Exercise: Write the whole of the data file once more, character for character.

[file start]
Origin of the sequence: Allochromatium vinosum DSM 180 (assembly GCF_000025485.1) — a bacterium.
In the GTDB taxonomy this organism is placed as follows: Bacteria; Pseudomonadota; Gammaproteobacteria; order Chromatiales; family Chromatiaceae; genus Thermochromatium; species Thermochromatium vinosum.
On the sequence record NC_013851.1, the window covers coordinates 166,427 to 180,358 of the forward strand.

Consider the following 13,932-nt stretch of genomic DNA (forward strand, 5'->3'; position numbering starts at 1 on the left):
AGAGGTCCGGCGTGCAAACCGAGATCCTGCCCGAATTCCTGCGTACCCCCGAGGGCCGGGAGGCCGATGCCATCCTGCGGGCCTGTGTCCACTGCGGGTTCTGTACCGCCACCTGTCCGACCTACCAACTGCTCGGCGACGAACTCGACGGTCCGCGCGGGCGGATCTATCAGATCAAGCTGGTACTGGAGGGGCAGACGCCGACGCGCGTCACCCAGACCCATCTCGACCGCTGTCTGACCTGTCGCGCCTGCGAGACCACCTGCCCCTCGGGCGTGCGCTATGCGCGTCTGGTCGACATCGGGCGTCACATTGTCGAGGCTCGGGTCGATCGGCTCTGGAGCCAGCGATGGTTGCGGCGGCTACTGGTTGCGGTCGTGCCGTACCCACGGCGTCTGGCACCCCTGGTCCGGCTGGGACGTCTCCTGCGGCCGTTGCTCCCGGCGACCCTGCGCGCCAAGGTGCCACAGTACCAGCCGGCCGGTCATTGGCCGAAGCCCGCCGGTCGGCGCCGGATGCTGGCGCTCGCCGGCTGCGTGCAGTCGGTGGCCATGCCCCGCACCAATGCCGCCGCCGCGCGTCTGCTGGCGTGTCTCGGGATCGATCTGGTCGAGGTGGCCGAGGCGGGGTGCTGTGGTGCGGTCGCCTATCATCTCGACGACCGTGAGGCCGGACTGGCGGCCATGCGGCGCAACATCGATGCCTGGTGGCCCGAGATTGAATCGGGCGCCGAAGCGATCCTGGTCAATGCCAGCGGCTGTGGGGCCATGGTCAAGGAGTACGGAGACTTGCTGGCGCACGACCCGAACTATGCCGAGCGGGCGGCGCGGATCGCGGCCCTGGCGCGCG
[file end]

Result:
Origin of the sequence: Allochromatium vinosum DSM 180 (assembly GCF_000025485.1) — a bacterium.
In the GTDB taxonomy this organism is placed as follows: Bacteria; Pseudomonadota; Gammaproteobacteria; order Chromatiales; family Chromatiaceae; genus Thermochromatium; species Thermochromatium vinosum.
On the sequence record NC_013851.1, the window covers coordinates 166,427 to 180,358 of the forward strand.

Consider the following 13,932-nt stretch of genomic DNA (forward strand, 5'->3'; position numbering starts at 1 on the left):
AGAGGTCCGGCGTGCAAACCGAGATCCTGCCCGAATTCCTGCGTACCCCCGAGGGCCGGGAGGCCGATGCCATCCTGCGGGCCTGTGTCCACTGCGGGTTCTGTACCGCCACCTGTCCGACCTACCAACTGCTCGGCGACGAACTCGACGGTCCGCGCGGGCGGATCTATCAGATCAAGCTGGTACTGGAGGGGCAGACGCCGACGCGCGTCACCCAGACCCATCTCGACCGCTGTCTGACCTGTCGCGCCTGCGAGACCACCTGCCCCTCGGGCGTGCGCTATGCGCGTCTGGTCGACATCGGGCGTCACATTGTCGAGGCTCGGGTCGATCGGCTCTGGAGCCAGCGATGGTTGCGGCGGCTACTGGTTGCGGTCGTGCCGTACCCACGGCGTCTGGCACCCCTGGTCCGGCTGGGACGTCTCCTGCGGCCGTTGCTCCCGGCGACCCTGCGCGCCAAGGTGCCACAGTACCAGCCGGCCGGTCATTGGCCGAAGCCCGCCGGTCGGCGCCGGATGCTGGCGCTCGCCGGCTGCGTGCAGTCGGTGGCCATGCCCCGCACCAATGCCGCCGCCGCGCGTCTGCTGGCGTGTCTCGGGATCGATCTGGTCGAGGTGGCCGAGGCGGGGTGCTGTGGTGCGGTCGCCTATCATCTCGACGACCGTGAGGCCGGACTGGCGGCCATGCGGCGCAACATCGATGCCTGGTGGCCCGAGATTGAATCGGGCGCCGAAGCGATCCTGGTCAATGCCAGCGGCTGTGGGGCCATGGTCAAGGAGTACGGAGACTTGCTGGCGCACGACCCGAACTATGCCGAGCGGGCGGCGCGGATCGCGGCCCTGGCGCGCG